PowerShell Snippets Vol 4

Welcome to my PowerShell Snippets Vol 4. A collection of PowerShell commands for tasks that I don’t perform often and can’t recall easily from memory. Those ‘I know I’ve worked this out before’ type moments. Volume 1 is available here, Volume 2 is available here and Volume 3 is available here.
In this volume you’ll find how to quickly answer ‘what is my Azure Tenant ID’, programmatically determine the underlying major PowerShell Version, get content as binary across platforms, extract property names from PSObjects and know about the retry parameters for Invoke-WebRequest and Invoke-RestMethod.

What is my Azure Tenant Id?

The Tenant Id for Office 365 / Azure Active Directory is a Globally Unique IDentifier (GUID) for the underlying Tenant associated with your organization or your domain. What is my Azure Tenant Id is something many IT Pro’s will ask when configuring aspects of Azure AD (often preview features via Microsoft Graph). There are many ways to get it, but many also rely on an authenticated session. A classic chicken and egg problem. Therefore my preferred way is this code snippet. A few lines querying the Azure AD OIDC Authorization Endpoint using a Domain Name and returning the Tenant ID. Just update the domain variable with the domain name you are looking for the Tenant Id for.

$domain = 'microsoft.com' 
$result = Invoke-RestMethod -Method Get "https://login.microsoftonline.com/$($domain)/v2.0/.well-known/openid-configuration" -ErrorAction SilentlyContinue

I use this so often, that I got tired of finding this code snippet, so I wrote a PowerShell Module and updated my PowerShell Profile to autoload it. I’ve now published that signed module for others. You can install it from the PowerShell Gallery using Import-Module -name AzureADTenantID. It contains the cmdlet Get-AzureADTenantId and accepts the -domain parameter. It can also take input from the pipeline.

Install-Module -name AzureADTenantID
Import-Module -name AzureADTenantID

Get-AzureADTenantId -domain 'microsoft.com'
'test.com' | Get-AzureADTenantId


Signed PowerShell module to lookup a domain name and return the associated Azure Active Directory Tenant ID. Queries the ‘Well-Known’ Azure AD Open ID Connect (OIDC) Authorization Endpoint using a domain name and returns the TenantId Works with Windows PowerShell and PowerShell (6.x+) Install from the PowerShell Gallery on Windows PowerShell 5.1+ or PowerShell Core 6.x or PowerShell.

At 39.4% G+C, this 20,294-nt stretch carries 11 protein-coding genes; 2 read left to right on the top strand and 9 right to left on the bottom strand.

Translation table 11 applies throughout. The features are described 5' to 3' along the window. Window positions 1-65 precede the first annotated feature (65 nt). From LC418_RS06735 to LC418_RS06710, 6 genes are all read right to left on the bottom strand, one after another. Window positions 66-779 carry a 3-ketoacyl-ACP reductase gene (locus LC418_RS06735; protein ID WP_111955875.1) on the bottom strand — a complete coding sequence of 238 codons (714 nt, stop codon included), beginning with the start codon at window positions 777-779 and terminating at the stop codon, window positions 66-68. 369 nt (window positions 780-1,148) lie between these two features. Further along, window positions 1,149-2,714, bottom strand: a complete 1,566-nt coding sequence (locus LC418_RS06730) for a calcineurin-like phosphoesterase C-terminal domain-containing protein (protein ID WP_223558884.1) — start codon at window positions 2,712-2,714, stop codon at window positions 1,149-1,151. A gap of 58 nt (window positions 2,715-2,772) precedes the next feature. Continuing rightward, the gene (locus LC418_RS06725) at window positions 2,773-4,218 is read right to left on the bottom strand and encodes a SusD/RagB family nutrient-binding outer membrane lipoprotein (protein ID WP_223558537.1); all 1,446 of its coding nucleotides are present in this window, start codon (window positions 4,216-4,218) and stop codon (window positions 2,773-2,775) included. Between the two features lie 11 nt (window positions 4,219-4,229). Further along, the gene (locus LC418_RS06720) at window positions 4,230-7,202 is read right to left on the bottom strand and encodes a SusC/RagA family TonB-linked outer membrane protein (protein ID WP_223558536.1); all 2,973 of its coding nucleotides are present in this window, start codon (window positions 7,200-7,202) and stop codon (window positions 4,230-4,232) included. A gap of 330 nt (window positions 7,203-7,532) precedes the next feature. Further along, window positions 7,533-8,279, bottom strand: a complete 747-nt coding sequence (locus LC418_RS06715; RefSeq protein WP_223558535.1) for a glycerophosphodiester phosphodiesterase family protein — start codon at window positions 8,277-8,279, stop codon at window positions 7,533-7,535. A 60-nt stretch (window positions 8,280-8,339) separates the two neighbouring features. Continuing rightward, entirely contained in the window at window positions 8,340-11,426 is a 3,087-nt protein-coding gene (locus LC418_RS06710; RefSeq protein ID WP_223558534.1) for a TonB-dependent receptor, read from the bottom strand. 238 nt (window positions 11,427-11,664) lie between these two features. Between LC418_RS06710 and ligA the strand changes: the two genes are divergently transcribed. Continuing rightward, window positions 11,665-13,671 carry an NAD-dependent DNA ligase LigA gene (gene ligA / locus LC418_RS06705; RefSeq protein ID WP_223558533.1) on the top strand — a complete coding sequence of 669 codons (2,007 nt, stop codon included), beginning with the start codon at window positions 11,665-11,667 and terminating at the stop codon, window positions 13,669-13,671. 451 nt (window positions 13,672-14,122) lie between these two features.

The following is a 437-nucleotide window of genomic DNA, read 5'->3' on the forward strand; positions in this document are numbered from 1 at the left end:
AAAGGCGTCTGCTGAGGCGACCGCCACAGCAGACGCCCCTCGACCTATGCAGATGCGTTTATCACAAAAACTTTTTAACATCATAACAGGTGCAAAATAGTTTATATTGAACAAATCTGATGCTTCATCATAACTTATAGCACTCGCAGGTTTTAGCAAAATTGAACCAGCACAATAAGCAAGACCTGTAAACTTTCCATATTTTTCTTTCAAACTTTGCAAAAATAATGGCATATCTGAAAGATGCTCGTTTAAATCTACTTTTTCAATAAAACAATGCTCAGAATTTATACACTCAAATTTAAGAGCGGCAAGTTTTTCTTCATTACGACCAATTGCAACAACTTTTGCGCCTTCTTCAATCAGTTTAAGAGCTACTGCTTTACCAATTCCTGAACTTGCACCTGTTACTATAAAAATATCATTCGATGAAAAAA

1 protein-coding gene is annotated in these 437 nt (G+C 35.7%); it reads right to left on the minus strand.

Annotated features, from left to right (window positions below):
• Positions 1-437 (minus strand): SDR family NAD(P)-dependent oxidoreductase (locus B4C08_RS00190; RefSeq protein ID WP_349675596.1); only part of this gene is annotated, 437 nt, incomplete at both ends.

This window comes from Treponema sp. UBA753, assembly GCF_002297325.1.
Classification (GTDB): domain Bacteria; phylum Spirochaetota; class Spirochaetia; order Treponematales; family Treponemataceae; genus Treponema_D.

what is my azure tenant id

What version of PowerShell is my script running on?

When writing PowerShell Modules or Functions that will be used cross platform and thereby different versions of PowerShell I’m finding that even some of the core functions of PowerShell have differences as recent updates have breaking changes for PowerShell 6.x and above.

There are many methods to determine the version of PowerShell being run from within a script. For me at this time though, the method I’m using is to determine the major version of the PowerShell engine. In my scripts and modules I use the following code block and implement that platform/version specific nuances inside the appropriate section.

if ($PSVersionTable.PSVersion.Major -le 5) { 
   "Do Windows PowerShell specific things"
 } elseif ($PSVersionTable.PSVersion.Major -gt 5) { 
   "Do PowerShell Core / PowerShell (7+) specific things"

Get-Content as Binary on Windows PowerShell and PowerShell

This snippet is related to the snippet above and the variations of cmdlet parameters between versions of PowerShell. In Windows PowerShell to get graphic image data as binary the following can be used.

[Convert]::ToBase64String((Get-Content $reportImagePath -Encoding Byte))

However using PowerShell Core or PowerShell (7.x+) the Get-Content cmdlet no longer as the -Encoding Byte parameter. It has been replaced with -AsByteStream

[Convert]::ToBase64String((Get-Content $reportImagePath -AsByteStream))

Combing the variations of Get-Content based on the version of PowerShell then, the following will allow the script to work cross platform and version.

if ($PSVersionTable.PSVersion.Major -le 5) {
                $ImageData = [Convert]::ToBase64String((Get-Content $reportImagePath -Encoding Byte))
elseif ($PSVersionTable.PSVersion.Major -gt 5) {
                $ImageData = [Convert]::ToBase64String((Get-Content $reportImagePath -AsByteStream))

Extracting PSObject Property Names from a PSObject